TDH – The Digital Hazard for OSX

This week on the show, I talk about some of the cool announcements out of Google’s I/O conference this past week, including the new form of phone unlock, and a refactoring of the runtimes in the OS. Also in Google news, they have begun compliance with the EU ‘right to be forgotten’ law. Meanwhile, Apple has discontinued Aperature, and plans to build a 4.7” iPhone. A potential win for the state of Missouri when it comes to personal security of digital communications. We talk about the NSA transparency report and Facebook’s attempt to recover bulk data that was turned over to New York state. All that and more!

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Google’s I/O conference this past week, Announces new unlock type


Android to move from Dalvik to ANT


Google Chromecast to jump air-gap, and talk to devices not on same network


Google begins removing search results under EU law


Apple discontinues Aperature


Apple to begin production of 4.7” phone


Simon & Schuster to make all ebooks available to libraries


NSA posts first full transparency report


Missouri to amend state consitiution to require warrant for digital searches


Linux continues to dominate supercomputer operating systems


Facebook Frackups:

Facebook tries to recover bulk data from New York law enforcement



TDH – Is Elon Musk Ironman?

This week on the show we talk about music in it’s latest incarnations, YouTube plans to block artist’s music videos if they don’t pay for the subscription service, but T-Mobile won’t be counting your music listening against your data usage on their plan. Google launches an initiative to get more young women interested in Computer Science, which I feel falls a little short of what it promises, but Google might be turning out the next generation of women coders for the drones that NASA is going to fly on Titan. We talk quite a bit about personal encryption and security, as we follow up with the TrueCrypt story and new revelations out of the UK regarding industrial strength data collection. A few FCC stories, regarding a bill in Congress to prohibit internet ‘fast lanes’ as well as the reason behind the largest fine the FCC has ever handed out. All that and a little more this week on the show.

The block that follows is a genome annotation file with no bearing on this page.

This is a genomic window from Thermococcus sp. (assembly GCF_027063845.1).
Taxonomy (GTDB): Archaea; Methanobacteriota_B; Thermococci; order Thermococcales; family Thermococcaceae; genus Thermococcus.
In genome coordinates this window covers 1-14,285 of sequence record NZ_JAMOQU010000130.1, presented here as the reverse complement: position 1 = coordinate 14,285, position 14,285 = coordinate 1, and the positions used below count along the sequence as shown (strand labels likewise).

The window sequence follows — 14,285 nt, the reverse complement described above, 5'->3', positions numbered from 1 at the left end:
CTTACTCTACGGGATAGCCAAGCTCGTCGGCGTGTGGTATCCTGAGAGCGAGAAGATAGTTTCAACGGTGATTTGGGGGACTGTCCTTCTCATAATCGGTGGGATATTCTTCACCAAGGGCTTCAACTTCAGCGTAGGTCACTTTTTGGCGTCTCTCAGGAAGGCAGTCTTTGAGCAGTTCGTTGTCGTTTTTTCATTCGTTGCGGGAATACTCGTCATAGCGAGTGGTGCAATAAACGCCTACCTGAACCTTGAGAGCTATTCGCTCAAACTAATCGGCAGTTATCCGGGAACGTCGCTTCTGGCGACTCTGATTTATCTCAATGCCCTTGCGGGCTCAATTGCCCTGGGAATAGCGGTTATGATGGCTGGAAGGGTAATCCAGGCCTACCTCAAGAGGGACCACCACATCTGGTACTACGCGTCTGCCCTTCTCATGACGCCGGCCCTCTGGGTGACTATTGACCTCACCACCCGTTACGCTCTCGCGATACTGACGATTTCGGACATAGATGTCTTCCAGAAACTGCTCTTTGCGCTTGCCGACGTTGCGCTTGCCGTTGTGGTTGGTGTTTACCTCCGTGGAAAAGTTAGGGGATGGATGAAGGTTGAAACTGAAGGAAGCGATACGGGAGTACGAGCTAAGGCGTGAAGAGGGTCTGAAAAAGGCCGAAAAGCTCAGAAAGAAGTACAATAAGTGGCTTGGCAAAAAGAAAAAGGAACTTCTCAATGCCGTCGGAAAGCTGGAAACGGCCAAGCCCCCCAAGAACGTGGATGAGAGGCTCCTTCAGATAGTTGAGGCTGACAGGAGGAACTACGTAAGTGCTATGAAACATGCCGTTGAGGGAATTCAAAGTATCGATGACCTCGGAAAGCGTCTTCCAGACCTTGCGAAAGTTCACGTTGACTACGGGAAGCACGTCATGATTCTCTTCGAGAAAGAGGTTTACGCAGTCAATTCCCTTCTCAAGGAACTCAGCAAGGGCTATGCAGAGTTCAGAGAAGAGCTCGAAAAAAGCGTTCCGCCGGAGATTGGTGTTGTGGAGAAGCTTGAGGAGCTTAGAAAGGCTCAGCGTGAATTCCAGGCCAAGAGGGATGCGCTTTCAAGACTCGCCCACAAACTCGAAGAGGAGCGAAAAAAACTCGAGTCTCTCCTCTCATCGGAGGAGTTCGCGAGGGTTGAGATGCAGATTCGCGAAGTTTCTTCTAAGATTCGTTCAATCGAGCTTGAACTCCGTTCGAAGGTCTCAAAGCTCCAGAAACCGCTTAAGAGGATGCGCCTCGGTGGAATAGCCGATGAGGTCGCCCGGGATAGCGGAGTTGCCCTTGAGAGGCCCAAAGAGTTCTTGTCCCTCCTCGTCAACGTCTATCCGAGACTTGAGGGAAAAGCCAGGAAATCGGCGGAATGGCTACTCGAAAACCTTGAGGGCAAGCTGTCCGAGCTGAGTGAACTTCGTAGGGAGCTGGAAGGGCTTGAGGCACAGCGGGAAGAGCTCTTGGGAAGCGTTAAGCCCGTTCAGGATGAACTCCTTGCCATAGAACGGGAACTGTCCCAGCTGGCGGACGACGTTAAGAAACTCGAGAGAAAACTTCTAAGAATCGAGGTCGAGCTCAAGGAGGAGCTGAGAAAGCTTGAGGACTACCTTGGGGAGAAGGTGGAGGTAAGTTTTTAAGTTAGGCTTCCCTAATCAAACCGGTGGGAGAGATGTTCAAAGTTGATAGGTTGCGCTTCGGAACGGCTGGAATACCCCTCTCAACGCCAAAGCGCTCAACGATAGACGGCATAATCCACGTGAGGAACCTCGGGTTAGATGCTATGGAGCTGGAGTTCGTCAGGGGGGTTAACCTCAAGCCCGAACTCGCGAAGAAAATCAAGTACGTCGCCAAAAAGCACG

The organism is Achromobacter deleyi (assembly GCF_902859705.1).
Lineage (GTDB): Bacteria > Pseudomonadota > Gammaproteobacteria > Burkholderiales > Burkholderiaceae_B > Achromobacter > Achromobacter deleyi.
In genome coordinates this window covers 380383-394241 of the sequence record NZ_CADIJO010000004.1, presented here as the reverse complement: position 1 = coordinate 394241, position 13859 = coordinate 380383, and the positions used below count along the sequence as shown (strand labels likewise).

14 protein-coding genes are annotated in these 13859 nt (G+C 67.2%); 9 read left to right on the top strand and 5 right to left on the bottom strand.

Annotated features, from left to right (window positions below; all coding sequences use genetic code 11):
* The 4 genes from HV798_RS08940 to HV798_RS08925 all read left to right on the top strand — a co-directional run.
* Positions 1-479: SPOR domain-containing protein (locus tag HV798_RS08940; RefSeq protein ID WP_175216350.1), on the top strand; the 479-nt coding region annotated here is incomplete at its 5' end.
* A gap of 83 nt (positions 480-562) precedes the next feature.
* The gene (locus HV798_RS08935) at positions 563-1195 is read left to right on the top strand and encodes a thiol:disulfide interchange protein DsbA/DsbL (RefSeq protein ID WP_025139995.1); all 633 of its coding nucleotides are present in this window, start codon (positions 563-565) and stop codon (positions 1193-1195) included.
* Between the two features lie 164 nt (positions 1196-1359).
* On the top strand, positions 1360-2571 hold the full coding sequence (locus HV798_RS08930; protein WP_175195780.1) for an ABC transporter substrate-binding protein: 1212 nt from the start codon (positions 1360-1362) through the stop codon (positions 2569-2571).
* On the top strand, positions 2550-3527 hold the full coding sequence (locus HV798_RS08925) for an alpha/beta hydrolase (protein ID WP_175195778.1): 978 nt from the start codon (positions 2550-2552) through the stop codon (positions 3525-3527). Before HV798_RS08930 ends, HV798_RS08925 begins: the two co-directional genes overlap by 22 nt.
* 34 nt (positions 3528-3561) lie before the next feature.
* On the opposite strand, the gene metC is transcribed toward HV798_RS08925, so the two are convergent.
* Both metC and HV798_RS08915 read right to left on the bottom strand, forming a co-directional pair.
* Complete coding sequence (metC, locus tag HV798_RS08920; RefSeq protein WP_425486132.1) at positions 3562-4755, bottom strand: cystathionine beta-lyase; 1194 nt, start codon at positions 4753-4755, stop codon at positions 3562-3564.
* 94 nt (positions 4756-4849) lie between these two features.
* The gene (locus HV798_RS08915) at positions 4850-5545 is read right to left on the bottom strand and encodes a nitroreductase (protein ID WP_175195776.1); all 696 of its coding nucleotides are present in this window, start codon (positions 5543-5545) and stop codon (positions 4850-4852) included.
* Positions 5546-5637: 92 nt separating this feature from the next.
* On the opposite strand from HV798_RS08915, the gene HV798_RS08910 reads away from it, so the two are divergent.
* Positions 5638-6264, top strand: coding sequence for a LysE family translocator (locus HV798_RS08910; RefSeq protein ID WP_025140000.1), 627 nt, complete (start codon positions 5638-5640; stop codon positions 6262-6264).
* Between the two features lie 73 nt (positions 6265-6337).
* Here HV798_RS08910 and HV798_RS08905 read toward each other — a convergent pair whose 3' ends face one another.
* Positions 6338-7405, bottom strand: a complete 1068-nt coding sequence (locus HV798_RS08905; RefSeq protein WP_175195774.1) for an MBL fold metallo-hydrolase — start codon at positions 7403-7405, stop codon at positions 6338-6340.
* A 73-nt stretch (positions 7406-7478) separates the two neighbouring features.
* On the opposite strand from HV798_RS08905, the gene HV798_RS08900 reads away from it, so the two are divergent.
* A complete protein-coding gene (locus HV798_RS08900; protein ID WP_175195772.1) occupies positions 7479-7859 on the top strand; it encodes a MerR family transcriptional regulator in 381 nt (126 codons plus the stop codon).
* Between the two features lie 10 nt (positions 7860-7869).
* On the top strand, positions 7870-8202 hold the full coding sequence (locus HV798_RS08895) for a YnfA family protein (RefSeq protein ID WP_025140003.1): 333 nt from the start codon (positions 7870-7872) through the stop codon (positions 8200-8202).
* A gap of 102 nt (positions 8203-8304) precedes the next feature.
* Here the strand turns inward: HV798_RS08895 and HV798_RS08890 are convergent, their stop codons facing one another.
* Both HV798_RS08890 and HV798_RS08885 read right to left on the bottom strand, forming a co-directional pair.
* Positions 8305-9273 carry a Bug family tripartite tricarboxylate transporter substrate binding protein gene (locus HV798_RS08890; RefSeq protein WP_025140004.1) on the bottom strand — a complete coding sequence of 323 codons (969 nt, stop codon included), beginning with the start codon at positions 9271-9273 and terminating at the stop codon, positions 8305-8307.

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YouTube to block artists who don’t pay


T-Mobile to exempt music streams from data caps


Google launches ‘Made with Code’ for women in CS


TrueCrypt advises against forking codebase


Update on US Marshal’s Bitcoin auction


Elon Musk plans solar factory in Buffalo, NY

AT&T to be exclusive carrier for Amazon


Congress members propose bill to make FCC prohibit ‘fast-lanes’


FCC issues $34.9mil fine, largest ever


UK Intelligence revealed policy of surveillance of social network use


Pentagon to make the internet more secure from NSA spying


Science News

NASA to send drones to Titan


TDH – Full Address and Government Decisions